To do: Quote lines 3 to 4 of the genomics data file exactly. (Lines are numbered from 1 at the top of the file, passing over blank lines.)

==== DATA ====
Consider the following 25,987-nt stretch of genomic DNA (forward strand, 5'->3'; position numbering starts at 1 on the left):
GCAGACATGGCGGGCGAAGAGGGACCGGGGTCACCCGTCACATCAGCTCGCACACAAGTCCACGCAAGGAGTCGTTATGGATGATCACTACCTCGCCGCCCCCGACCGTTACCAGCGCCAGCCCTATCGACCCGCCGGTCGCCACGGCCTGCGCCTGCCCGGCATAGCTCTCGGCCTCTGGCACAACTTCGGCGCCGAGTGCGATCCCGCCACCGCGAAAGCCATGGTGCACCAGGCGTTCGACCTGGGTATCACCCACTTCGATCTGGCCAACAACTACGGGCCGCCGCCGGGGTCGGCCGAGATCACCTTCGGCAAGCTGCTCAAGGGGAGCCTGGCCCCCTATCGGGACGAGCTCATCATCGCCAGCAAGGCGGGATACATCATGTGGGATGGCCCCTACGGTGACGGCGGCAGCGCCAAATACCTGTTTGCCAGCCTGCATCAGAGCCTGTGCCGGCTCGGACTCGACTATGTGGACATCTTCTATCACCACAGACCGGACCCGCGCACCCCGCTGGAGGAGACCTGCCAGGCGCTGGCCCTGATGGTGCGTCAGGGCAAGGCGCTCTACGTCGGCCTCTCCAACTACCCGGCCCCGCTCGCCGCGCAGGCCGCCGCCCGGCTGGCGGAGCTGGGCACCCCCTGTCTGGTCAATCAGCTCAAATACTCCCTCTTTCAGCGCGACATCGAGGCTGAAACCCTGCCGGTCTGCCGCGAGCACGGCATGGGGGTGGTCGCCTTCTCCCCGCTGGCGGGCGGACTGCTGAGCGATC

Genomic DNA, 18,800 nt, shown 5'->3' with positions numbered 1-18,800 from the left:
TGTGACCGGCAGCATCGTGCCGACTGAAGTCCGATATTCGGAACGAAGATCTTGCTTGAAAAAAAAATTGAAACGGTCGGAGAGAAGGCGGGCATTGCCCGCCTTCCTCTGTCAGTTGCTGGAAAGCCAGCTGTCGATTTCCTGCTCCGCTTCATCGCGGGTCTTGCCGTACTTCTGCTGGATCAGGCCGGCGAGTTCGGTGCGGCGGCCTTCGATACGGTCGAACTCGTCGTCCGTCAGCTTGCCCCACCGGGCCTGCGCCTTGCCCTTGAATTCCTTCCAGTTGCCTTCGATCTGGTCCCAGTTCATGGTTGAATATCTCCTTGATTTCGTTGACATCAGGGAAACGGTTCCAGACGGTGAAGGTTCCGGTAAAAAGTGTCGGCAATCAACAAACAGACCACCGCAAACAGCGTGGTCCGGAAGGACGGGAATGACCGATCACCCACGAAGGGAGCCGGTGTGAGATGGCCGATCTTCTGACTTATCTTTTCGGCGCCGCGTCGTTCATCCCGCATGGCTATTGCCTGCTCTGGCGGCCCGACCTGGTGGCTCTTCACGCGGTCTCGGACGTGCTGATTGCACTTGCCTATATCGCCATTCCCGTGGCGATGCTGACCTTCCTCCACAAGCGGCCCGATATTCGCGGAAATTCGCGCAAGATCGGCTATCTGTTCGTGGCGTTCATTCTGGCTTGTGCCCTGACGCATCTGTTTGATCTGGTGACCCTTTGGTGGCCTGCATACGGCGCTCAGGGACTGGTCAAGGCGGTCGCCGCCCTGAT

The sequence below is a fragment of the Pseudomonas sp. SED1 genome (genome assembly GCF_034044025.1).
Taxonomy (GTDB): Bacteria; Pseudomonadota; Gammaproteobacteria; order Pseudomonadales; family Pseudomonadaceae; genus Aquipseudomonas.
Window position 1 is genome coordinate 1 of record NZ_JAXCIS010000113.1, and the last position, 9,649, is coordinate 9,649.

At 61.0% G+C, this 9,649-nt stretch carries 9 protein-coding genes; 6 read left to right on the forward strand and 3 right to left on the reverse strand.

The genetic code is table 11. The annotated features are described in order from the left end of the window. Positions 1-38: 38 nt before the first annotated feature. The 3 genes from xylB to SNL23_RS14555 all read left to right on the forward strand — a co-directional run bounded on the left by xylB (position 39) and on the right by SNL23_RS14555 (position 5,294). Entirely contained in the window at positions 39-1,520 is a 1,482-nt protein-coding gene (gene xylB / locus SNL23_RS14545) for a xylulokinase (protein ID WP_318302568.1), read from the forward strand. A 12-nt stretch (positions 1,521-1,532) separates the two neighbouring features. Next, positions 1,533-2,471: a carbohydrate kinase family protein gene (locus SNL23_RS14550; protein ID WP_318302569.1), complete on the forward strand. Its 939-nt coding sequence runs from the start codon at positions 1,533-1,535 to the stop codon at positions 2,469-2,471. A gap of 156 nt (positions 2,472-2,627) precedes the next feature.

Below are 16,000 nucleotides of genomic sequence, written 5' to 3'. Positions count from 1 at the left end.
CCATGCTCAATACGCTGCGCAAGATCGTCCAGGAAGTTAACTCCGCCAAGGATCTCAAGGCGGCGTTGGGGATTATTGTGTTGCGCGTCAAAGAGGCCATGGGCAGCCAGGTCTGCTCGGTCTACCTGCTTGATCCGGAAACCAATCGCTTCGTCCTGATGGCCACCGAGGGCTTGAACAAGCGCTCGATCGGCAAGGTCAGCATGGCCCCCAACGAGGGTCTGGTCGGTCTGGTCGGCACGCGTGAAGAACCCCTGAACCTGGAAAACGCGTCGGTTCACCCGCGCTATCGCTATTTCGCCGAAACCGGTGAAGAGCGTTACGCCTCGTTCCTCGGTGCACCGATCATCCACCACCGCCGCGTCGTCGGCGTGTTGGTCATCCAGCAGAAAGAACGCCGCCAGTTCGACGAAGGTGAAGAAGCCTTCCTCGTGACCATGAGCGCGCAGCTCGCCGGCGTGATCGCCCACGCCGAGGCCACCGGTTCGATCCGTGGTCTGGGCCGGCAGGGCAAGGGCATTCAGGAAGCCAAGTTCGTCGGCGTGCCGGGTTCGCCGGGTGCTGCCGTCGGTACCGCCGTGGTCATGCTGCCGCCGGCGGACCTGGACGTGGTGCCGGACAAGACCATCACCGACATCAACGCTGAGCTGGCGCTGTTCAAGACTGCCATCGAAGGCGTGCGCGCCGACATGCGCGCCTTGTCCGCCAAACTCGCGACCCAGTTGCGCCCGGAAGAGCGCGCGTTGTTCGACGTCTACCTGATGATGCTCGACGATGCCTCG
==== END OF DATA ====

Genomic DNA, 18,800 nt, shown 5'->3' with positions numbered 1-18,800 from the left:
TGTGACCGGCAGCATCGTGCCGACTGAAGTCCGATATTCGGAACGAAGATCTTGCTTGAAAAAAAAATTGAAACGGTCGGAGAGAAGGCGGGCATTGCCCGCCTTCCTCTGTCAGTTGCTGGAAAGCCAGCTGTCGATTTCCTGCTCCGCTTCATCGCGGGTCTTGCCGTACTTCTGCTGGATCAGGCCGGCGAGTTCGGTGCGGCGGCCTTCGATACGGTCGAACTCGTCGTCCGTCAGCTTGCCCCACCGGGCCTGCGCCTTGCCCTTGAATTCCTTCCAGTTGCCTTCGATCTGGTCCCAGTTCATGGTTGAATATCTCCTTGATTTCGTTGACATCAGGGAAACGGTTCCAGACGGTGAAGGTTCCGGTAAAAAGTGTCGGCAATCAACAAACAGACCACCGCAAACAGCGTGGTCCGGAAGGACGGGAATGACCGATCACCCACGAAGGGAGCCGGTGTGAGATGGCCGATCTTCTGACTTATCTTTTCGGCGCCGCGTCGTTCATCCCGCATGGCTATTGCCTGCTCTGGCGGCCCGACCTGGTGGCTCTTCACGCGGTCTCGGACGTGCTGATTGCACTTGCCTATATCGCCATTCCCGTGGCGATGCTGACCTTCCTCCACAAGCGGCCCGATATTCGCGGAAATTCGCGCAAGATCGGCTATCTGTTCGTGGCGTTCATTCTGGCTTGTGCCCTGACGCATCTGTTTGATCTGGTGACCCTTTGGTGGCCTGCATACGGCGCTCAGGGACTGGTCAAGGCGGTCGCCGCCCTGAT